In a Society of Indian Automobile Manufacturers webinar, growth in the aftermarket took centre stage.

Story by: Team ACI

Prashant Banerjee, Executive Director at SIAM

The aftermarket in India is projected to attain an Rs.85,500 crore valuation by 2025. To help the stakeholders of the automotive industry tap the growth potential of the aftermarket, Society of Indian Automobile Manufacturers (SIAM) conducted a webinar. It urged the need to take a holistic approach covering every aspect of the segment. Evaluating the needs, possibilities and challenges with an end objective of customer satisfaction, crucial topics were touched upon. These included quintessential quality, curbing counterfeit, vocal for local, simplifying the supply chain, amplifying accessibility and evaluating e-commerce. Averred Prashant Banerjee, Executive Director at SIAM, “The Indian auto industry is bouncing back towards positive growth with growth in September and October at an estimated 30 per cent.” “We need a higher level of collaboration with stakeholders to be able to tap the aftermarket,” he exclaimed.

Curbing counterfeit emerged as a prime concern in the session. H J S Pasricha, Head CMD and Scientist-F, at Bureau of Indian Standards (BIS) lauded the vehicle and component Original Equipment Manufacturers (OEMs) for coming together in a cleanup exercise. He mentioned, “The aftermarket needs to be more focussed and the time is ripe for introducing a graded plan to tackle the menace of counterfeits.” “The need of the hour is to focus on the substandard parts flooding the market and encourage local suppliers to ramp up their capacity with a clear focus on meeting quality standards set by the industry,” he said. Admitting to India’s fight against counterfeit being at a nascent stage, opined Pasricha, the objective must be to give the customers a healthy choice of quality products which would be possible by building an appropriate, supporting infrastructure.

Quality reflects on the standard of living with the Asian culture. RK Jaiswal, Development Officer at the Department of Heavy Industry, Government of India opined, the belief will raise the levels of quality consciousness in the ecosystem, especially in the next year. “Quality, not only opens the doors to harnessing the export potential but also helps adhere to the cradle-to-cradle design approach,” he asserted. Calling the Indian market cost-sensitive, he called for treading with caution to ensure quality doesn’t get compromised in the market for meeting price competitiveness. He called for a strict approach and formulation of a standard operating procedure to ensure quality at the manufacturing stage itself.

Kenichi Takashima, Director at Honda Cars India expressed, “We as OEMs have liability or responsibility to supply quality parts. This is an obligation for us OEMs.” He too called for ensuring customer interests closely linked with the availability of quality, affordable spare parts in the aftermarket. In the absence of such an ecosystem, he said, fading demand was no real surprise. Speaking of parts being consolidated at select locations against an even distribution pattern, he added, it was a factor of people availability and demographical reasons. Takashima called for the need for the parts being traced back to the global warehouse in a bid to tackle compliance issues and lack of standardisation. He urged the government to consider higher flexibility pertaining to imports of smaller quantities as a supporting move. Remanufacturing found a mention at the session too. Rajiv Ramchandra, Founder and Director of Recreate India Research Foundation (Re: CREATe) talked about rewiring the economy. “Remanufacturing is a big part of the aftermarket industry. It connects to the aspiration of sustainable development goals,” he opined. He called for ensuring universal access to mobility, efficiency, safety, and minimising environmental impacts.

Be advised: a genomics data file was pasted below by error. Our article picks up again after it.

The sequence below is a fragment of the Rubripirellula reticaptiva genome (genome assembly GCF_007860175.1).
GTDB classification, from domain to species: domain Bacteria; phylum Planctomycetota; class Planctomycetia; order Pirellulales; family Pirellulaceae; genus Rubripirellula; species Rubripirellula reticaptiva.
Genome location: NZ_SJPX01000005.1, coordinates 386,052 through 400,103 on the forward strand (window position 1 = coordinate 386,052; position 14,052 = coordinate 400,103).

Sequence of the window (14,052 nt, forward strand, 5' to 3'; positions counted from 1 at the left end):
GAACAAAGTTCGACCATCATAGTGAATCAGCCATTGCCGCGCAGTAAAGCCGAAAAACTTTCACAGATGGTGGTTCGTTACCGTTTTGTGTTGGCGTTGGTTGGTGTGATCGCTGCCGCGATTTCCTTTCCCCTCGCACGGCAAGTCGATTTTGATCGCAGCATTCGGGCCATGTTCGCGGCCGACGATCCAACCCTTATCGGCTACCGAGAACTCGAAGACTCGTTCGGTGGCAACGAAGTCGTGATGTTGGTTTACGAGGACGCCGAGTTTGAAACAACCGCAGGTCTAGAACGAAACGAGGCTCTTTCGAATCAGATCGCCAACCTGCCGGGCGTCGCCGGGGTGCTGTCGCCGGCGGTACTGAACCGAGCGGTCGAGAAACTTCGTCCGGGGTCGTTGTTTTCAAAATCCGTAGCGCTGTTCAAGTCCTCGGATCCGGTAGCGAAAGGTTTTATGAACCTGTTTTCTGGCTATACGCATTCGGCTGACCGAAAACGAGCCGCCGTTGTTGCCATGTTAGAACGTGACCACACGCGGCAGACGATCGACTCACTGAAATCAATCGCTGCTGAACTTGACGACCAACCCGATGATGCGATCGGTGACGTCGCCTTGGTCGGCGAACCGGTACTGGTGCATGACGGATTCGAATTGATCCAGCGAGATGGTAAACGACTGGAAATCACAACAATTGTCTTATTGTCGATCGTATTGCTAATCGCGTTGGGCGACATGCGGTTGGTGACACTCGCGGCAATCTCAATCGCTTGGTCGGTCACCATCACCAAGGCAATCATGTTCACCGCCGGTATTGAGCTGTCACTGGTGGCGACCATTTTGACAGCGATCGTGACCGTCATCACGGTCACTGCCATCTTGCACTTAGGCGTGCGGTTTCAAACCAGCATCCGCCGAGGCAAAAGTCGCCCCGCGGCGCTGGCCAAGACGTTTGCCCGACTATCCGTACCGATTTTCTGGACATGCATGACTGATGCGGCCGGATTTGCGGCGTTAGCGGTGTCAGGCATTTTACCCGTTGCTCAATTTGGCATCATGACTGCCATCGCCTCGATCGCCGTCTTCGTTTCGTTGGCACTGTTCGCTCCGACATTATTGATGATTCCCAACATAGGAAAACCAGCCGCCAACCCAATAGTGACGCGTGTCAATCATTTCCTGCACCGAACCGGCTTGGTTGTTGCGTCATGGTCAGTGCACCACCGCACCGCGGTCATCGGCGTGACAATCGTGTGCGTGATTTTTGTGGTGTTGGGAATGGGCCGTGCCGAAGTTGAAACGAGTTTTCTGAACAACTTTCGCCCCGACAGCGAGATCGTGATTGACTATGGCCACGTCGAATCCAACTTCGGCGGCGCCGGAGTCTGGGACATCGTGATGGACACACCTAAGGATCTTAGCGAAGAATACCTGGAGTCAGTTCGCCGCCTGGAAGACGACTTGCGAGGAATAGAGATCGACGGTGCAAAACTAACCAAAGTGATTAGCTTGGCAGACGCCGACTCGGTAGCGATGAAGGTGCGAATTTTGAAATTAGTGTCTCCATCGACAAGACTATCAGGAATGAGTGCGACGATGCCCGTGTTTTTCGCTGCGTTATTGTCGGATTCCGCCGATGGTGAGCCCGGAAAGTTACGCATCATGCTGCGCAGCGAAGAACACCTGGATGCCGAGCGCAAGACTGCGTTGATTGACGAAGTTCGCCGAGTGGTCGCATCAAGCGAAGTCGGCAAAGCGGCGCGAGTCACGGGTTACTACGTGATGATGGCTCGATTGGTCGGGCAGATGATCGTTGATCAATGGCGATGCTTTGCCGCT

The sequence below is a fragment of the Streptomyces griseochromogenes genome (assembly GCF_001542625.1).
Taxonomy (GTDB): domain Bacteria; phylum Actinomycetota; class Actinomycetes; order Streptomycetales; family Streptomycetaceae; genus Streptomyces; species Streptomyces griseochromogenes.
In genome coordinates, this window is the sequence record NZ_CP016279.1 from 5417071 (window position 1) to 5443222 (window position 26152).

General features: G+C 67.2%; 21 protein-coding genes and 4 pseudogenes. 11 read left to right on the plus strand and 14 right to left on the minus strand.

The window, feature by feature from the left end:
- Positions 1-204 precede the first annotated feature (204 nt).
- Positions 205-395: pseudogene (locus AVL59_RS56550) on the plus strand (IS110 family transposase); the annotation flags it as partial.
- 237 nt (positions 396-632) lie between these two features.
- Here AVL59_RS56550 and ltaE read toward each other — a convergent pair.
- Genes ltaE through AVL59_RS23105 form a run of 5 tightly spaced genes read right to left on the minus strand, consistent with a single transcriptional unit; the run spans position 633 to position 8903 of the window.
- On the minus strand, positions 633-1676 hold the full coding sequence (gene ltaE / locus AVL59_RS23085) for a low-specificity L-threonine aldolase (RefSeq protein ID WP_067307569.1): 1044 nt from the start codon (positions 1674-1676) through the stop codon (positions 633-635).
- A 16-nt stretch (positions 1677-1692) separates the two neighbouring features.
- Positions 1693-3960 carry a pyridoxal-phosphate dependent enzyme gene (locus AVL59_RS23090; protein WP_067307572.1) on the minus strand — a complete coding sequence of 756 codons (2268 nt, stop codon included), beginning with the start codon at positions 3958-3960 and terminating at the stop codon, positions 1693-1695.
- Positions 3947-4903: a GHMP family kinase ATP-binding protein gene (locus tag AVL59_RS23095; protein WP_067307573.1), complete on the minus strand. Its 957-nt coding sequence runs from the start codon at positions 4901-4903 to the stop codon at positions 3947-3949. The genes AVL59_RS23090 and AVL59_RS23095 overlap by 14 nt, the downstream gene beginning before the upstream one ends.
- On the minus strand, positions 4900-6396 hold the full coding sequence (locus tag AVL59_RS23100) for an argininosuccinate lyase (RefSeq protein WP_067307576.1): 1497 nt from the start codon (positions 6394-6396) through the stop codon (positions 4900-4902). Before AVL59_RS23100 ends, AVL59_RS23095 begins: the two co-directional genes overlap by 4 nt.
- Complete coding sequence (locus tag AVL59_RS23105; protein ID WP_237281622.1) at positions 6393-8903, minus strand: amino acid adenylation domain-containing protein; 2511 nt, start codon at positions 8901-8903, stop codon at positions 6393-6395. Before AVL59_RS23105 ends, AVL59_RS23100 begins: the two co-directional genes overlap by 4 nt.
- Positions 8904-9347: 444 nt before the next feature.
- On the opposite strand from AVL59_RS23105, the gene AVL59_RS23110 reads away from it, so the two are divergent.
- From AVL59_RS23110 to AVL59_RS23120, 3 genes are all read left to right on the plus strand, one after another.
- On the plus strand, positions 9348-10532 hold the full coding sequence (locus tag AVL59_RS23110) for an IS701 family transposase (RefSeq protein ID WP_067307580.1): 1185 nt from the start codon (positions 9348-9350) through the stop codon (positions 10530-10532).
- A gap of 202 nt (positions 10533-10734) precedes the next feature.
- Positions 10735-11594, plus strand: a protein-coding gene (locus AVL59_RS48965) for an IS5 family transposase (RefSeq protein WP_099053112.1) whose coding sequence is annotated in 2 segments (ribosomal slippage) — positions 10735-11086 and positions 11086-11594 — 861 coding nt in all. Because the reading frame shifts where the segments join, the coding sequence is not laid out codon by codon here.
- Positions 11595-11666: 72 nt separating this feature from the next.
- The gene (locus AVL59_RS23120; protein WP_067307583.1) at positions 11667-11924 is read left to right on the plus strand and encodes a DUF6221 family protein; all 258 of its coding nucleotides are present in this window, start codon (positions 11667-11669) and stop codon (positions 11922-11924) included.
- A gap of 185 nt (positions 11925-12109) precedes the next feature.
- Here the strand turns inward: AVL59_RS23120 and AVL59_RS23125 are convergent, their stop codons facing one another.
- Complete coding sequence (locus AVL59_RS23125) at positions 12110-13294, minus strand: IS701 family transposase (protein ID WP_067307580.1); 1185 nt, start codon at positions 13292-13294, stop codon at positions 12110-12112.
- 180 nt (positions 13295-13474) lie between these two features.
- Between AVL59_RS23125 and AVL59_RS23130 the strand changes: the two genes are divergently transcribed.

Anuj Monga, Global Research Manager – Aftermarket Mobility at Frost and Sullivan drew attention to e-commerce. “One in 12 parts sold in the automotive market will be sold online by 2026 registering a 5x growth. It will be a USD 80 billion markets, covering online sales of parts and accessories,” he shared. Adding that China would account for a fifth of the global e-commerce revenue, he opined, in India, the need of the hour was to tap the emerging point of sales and get the merchants to act upon them. Vikrantt Mohan, National President, All India Automobile Workshops Association called for a larger degree of organisation and treating independent garage owners as extended arms of the OEMs. Rajesh Chaudhary, Senior Director of Solutions Development at Delhivery connected the dots and claimed to work closely with OEMs at the nascent stage of them foraying into e-commerce, driven by a mobile economy.

Mihir Mohan, Founder and CEO of Pitstop urged the industry to look at a fulfilment model over just looking at an online selling platform. He opined, there was a need to match the etailers on micro-logistics as is the case of non-automotive segments to ensure agility. Manjunath H C, Senior General Manager at TVS Motor company solutions called for the adoption of data mapping between OEMs and the aftermarket players to ensure customer delight and thereby boost brand loyalty through better engagement. Sanjoy Chatterjee, Head, Bazaar Sales at, Spares Business Unit, Mahindra & Mahindra Ltd. said that the OEMs were required to connect directly with end consumers to match the efficiency showcased today by the etailers. He hinted at the need for the industry to take a cue from segregation at the origin, a well-established concept in the field of mechanics. ACI


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